Contractors: Obama admin. left little time for testing health care site and made late changes
WASHINGTON (AP) — Contractors who built the web portal for the Obama administration's health insurance marketplace said Thursday the site's crippling problems trace back to insufficient testing and changes that government officials made just prior to going live.
Who's to blame? The first congressional hearing into what went wrong dug into issues of website architecture and testing protocols — but also re-stoked the partisan battle over President Barack Obama's signature expansion of health coverage for millions of uninsured Americans. Republicans who've been trying to kill the program the past three years sounded outraged that it is being poorly carried out, while Democrats jeered them as political hypocrites.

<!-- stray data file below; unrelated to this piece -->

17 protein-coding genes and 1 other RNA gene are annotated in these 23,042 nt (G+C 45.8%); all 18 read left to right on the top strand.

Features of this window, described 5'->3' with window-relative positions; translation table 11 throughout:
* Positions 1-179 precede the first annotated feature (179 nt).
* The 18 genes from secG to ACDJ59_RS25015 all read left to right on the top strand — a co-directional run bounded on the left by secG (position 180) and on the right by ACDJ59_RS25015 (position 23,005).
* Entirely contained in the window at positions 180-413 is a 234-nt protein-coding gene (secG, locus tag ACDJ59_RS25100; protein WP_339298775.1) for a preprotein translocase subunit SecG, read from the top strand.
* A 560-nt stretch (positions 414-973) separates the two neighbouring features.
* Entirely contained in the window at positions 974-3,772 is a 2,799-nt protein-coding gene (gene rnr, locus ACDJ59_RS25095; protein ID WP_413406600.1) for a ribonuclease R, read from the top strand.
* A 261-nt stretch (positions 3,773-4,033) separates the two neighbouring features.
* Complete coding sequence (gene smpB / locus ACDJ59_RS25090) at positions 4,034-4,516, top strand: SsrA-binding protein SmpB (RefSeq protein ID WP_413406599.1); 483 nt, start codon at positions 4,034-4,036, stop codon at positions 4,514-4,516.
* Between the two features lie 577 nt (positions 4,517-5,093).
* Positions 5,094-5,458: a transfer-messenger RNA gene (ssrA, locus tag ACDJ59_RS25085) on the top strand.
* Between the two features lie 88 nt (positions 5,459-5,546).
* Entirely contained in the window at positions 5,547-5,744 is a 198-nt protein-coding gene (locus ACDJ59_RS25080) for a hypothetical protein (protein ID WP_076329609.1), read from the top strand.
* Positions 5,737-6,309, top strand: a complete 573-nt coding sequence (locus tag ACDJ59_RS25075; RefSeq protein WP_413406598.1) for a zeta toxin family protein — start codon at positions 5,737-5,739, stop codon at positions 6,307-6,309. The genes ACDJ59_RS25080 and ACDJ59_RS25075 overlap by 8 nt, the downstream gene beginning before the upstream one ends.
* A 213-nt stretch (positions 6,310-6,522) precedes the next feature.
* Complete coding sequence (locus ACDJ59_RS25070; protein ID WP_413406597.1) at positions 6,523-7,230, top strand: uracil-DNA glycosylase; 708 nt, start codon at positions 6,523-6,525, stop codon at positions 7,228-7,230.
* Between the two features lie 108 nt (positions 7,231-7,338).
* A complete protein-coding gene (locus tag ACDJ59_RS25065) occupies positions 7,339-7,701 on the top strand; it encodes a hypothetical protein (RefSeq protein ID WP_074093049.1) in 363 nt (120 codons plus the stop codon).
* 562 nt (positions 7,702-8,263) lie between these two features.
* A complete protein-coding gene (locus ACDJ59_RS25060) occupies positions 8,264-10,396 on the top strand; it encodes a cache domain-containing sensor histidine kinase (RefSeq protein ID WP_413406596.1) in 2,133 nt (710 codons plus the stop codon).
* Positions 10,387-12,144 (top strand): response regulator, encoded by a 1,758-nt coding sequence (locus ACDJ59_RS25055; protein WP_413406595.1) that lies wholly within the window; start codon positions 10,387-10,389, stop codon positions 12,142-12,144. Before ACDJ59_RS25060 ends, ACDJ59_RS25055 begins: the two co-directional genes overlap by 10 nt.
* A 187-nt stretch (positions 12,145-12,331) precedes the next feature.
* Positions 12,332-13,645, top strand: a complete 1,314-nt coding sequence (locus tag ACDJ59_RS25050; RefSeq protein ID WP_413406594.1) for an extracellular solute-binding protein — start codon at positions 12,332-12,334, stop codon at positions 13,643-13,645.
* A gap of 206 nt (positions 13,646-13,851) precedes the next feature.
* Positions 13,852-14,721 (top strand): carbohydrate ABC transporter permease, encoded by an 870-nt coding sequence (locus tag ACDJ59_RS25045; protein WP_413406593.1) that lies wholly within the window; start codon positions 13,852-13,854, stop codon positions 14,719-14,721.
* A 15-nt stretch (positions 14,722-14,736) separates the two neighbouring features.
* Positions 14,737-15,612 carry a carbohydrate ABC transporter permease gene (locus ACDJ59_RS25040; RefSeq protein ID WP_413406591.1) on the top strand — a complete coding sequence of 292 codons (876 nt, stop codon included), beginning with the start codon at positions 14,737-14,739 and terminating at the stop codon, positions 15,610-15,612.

What was clear after more than four hours of testimony was that the contractors had only partial answers, and only the Obama administration can eventually put the entire picture together to explain the botched rollout.
Better times are coming, said executives from CGI Federal, which built the HealthCare.gov website serving 36 states, and from QSSI, which created a component that helps verify applicants' incomes and other personal details. They said problems are being fixed daily and expressed optimism that anybody who wants coverage will able to get it by Jan. 1.
"The system is working, people are enrolling," said CGI vice president Cheryl Campbell. "But people will be able to enroll at a faster pace."
Growing number of Democrats want 'Obamacare' enrollment deadlines, penalties delayed